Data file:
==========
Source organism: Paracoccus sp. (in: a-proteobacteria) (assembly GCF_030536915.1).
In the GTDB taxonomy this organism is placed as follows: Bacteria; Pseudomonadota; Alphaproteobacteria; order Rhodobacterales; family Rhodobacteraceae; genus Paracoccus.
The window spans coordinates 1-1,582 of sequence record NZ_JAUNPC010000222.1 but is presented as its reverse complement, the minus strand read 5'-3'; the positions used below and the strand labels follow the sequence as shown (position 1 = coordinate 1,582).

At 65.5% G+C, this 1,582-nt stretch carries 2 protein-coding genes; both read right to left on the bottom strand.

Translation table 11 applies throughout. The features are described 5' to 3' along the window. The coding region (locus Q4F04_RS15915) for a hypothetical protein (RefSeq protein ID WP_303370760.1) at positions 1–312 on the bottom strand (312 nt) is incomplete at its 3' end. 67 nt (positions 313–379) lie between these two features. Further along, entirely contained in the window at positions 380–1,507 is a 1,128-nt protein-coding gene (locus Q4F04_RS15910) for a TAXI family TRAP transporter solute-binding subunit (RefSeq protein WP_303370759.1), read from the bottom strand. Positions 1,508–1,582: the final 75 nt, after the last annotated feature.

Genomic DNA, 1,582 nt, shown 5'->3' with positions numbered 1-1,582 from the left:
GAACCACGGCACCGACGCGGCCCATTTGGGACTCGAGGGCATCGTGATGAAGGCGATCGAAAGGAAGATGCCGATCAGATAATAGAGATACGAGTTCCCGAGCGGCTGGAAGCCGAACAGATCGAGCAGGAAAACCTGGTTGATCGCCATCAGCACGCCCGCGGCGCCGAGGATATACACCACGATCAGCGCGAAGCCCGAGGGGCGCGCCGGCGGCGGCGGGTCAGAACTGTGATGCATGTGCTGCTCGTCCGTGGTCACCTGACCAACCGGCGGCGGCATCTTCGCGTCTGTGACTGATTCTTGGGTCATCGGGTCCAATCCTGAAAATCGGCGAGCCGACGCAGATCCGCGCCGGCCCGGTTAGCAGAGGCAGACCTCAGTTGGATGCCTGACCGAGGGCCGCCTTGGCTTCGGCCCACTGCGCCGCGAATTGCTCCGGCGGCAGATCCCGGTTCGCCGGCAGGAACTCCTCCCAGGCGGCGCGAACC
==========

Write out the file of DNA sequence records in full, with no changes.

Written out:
Source organism: Paracoccus sp. (in: a-proteobacteria) (assembly GCF_030536915.1).
In the GTDB taxonomy this organism is placed as follows: Bacteria; Pseudomonadota; Alphaproteobacteria; order Rhodobacterales; family Rhodobacteraceae; genus Paracoccus.
The window spans coordinates 1-1,582 of sequence record NZ_JAUNPC010000222.1 but is presented as its reverse complement, the minus strand read 5'-3'; the positions used below and the strand labels follow the sequence as shown (position 1 = coordinate 1,582).

At 65.5% G+C, this 1,582-nt stretch carries 2 protein-coding genes; both read right to left on the bottom strand.

Translation table 11 applies throughout. The features are described 5' to 3' along the window. The coding region (locus Q4F04_RS15915) for a hypothetical protein (RefSeq protein ID WP_303370760.1) at positions 1–312 on the bottom strand (312 nt) is incomplete at its 3' end. 67 nt (positions 313–379) lie between these two features. Further along, entirely contained in the window at positions 380–1,507 is a 1,128-nt protein-coding gene (locus Q4F04_RS15910) for a TAXI family TRAP transporter solute-binding subunit (RefSeq protein WP_303370759.1), read from the bottom strand. Positions 1,508–1,582: the final 75 nt, after the last annotated feature.

Genomic DNA, 1,582 nt, shown 5'->3' with positions numbered 1-1,582 from the left:
GAACCACGGCACCGACGCGGCCCATTTGGGACTCGAGGGCATCGTGATGAAGGCGATCGAAAGGAAGATGCCGATCAGATAATAGAGATACGAGTTCCCGAGCGGCTGGAAGCCGAACAGATCGAGCAGGAAAACCTGGTTGATCGCCATCAGCACGCCCGCGGCGCCGAGGATATACACCACGATCAGCGCGAAGCCCGAGGGGCGCGCCGGCGGCGGCGGGTCAGAACTGTGATGCATGTGCTGCTCGTCCGTGGTCACCTGACCAACCGGCGGCGGCATCTTCGCGTCTGTGACTGATTCTTGGGTCATCGGGTCCAATCCTGAAAATCGGCGAGCCGACGCAGATCCGCGCCGGCCCGGTTAGCAGAGGCAGACCTCAGTTGGATGCCTGACCGAGGGCCGCCTTGGCTTCGGCCCACTGCGCCGCGAATTGCTCCGGCGGCAGATCCCGGTTCGCCGGCAGGAACTCCTCCCAGGCGGCGCGAACC